Science

A recent report card on climate change education in public middle and high schools across the U.S. ranked Wyoming at the top of the class with a solid A. The rest of the Mountain West was mixed.

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Scientists know there is a reservoir of water deep beneath Yellowstone National Park. Somehow, that water rises through the earth, creating the features that make Yellowstone unique. Researchers at the University of Wyoming and Montana State University are trying to figure out what's going on beneath the surface and what that means for life in the park and beyond.

Photos courtesy of USFS National Genomics Center for Wildlife and Fish Conservation

It's a bit like CSI - if the cops suspect someone has been there, they check for DNA, take it back to the lab, and figure out who it belongs to. Only these researchers aren't looking for crooks - they're looking for endangered or invasive species, using environmental DNA (eDNA).

Roy Anderson / U.S. Fish and Wildlife Service

Denialism isn't just for climate change anymore.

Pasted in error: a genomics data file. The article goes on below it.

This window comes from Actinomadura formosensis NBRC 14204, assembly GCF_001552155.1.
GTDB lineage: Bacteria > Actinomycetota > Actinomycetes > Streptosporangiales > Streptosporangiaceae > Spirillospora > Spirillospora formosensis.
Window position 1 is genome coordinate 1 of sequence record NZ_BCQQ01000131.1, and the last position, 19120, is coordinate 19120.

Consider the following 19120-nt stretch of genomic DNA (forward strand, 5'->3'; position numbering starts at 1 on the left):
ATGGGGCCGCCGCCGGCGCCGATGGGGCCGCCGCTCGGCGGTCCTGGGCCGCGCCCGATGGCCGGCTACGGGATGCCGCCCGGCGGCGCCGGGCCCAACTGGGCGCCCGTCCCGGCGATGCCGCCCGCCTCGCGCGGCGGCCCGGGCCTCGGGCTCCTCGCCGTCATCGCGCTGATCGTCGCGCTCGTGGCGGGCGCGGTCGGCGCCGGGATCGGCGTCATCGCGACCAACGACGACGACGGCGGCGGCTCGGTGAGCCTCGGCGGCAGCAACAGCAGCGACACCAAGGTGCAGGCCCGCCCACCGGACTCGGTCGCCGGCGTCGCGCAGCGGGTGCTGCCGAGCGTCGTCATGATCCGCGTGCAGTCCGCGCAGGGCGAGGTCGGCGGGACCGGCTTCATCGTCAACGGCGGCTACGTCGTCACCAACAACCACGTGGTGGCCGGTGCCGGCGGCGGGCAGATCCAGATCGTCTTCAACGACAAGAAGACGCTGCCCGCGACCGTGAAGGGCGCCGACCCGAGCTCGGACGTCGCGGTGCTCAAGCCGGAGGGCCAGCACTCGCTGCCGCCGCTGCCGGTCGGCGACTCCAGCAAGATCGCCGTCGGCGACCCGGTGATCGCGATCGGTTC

A new paper published in the journal Nature Ecology and Evolution calls attention to "the creeping rise of extinction denial."

Courtesy of NYU's Applied Mathematics Lab

How the unique topography of places like Sinks Canyon State Park in Wyoming formed has puzzled researchers for a long time. But researchers at New York University published research last week that gave some insight into the process.

The lab going up in Boise, Idaho, will be part of a new, larger U.S. Geological Survey building. And it would test environmental DNA, or eDNA, from around the nation. That is, instead of trying to find an invasive animal, like a single mussel or fish in a lake, scientists could just sample water to test for DNA of certain species.